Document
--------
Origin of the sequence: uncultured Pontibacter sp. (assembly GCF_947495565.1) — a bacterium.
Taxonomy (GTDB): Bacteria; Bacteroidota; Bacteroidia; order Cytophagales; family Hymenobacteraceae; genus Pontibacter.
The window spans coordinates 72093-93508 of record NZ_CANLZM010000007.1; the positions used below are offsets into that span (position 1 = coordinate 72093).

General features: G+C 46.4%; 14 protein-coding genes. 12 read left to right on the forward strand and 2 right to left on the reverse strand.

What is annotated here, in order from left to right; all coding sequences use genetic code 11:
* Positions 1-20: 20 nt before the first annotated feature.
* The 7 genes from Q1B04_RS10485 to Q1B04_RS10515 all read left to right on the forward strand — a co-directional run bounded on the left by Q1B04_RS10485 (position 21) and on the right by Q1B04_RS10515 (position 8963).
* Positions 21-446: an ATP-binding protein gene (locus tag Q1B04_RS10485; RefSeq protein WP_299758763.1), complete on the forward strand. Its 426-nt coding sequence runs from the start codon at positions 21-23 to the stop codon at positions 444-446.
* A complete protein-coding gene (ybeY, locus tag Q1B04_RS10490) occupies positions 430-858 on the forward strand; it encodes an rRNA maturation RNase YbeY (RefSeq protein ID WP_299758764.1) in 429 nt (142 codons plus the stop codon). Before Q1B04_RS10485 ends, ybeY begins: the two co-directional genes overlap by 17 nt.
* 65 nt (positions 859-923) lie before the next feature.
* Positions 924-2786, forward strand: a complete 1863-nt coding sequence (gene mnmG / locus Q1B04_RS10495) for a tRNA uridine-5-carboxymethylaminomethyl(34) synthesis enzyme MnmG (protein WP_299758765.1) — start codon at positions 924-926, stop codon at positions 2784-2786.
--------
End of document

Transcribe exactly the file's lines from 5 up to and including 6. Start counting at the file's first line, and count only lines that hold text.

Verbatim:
What is annotated here, in order from left to right; all coding sequences use genetic code 11:
* Positions 1-20: 20 nt before the first annotated feature.